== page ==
Mayor Bill de Blasio, pressing his battle for a tax hike on the wealthy, Wednesday seized on the state education commissioner's testimony a day earlier that universal prekindergarten classes would cost nearly three times what Gov. Andrew M. Cuomo has budgeted.
De Blasio called Commissioner John B. King Jr.'s remarks, made Tuesday before a State Assembly budget committee in Albany a "clear validation" of the mayor's position that pre-K ought to be funded with a New York City tax increase on incomes above $500,000, as de Blasio has proposed, instead of with money from the existing budget, Cuomo's preferred method.
King, who is an appointee of the state's Board of Regents and not the governor, put the statewide cost at almost $1.6 billion a year.
"I think this is a clear validation from our top state education official that it takes substantial resources to do this right," de Blasio said at a news conference. He added: "Now, the plans that have been put forward in Albany as alternatives to what I've talked about don't even come close."
Cuomo, a Democrat who like members of the legislature is up for re-election this year, has proposed $1.5 billion in state funding spread over five years.
De Blasio says that funding the pre-K program from the state budget would jeopardize its stability because it would be subject to the annual vagaries of the budgeting process -- a view Cuomo disagrees with. The mayor said his income tax plan -- an increase of 0.5 percent on high incomes -- would provide a far more reliable funding stream. The increase, like nearly all city taxes, would require approval from the State Legislature and Cuomo.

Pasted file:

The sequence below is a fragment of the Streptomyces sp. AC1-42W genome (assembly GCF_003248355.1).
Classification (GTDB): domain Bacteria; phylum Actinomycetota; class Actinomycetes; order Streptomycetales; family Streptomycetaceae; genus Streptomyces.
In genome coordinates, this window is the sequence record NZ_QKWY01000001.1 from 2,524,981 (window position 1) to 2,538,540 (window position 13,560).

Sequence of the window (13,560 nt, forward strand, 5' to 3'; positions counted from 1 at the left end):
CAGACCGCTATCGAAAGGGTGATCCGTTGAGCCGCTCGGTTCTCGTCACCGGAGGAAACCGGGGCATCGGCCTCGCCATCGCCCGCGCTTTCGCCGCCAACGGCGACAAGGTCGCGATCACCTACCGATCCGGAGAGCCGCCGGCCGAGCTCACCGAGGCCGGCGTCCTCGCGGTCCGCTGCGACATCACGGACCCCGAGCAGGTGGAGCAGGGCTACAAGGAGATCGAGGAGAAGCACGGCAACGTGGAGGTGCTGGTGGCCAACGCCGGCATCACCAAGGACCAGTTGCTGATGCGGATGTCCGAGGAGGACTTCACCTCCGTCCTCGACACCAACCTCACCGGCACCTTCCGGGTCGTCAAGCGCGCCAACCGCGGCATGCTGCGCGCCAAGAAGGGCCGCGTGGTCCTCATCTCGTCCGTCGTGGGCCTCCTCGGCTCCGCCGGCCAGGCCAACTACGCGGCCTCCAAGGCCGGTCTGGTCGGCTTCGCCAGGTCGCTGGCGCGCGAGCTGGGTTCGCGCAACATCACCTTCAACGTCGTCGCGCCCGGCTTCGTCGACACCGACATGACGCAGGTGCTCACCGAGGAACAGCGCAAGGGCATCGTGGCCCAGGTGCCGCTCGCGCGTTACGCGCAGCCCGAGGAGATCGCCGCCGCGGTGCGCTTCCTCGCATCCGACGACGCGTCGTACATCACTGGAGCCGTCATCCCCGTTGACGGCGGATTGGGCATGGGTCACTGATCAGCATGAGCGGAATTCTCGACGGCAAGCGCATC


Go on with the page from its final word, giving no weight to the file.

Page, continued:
Cuomo's office Wednesday declined to comment but referred to the governor's previous remarks that any estimates about the cost of the program are just "guesstimates . . . because no one really knows." He says that the state is willing to pay for however many pre-K seats the city can offer.
King said Wednesday in a phone interview that his $1.6 billion estimate was a costliest-case scenario under which every eligible child participated and all seats were available and staffed. Earlier, he issued a statement saying that for logistical reasons, "It's not possible to provide full-day pre-K for every student in September" of this year.
Separately Wednesday, de Blasio released a list of a dozen additional supporters of his pre-K plan, including leaders in business, law, real estate and academia.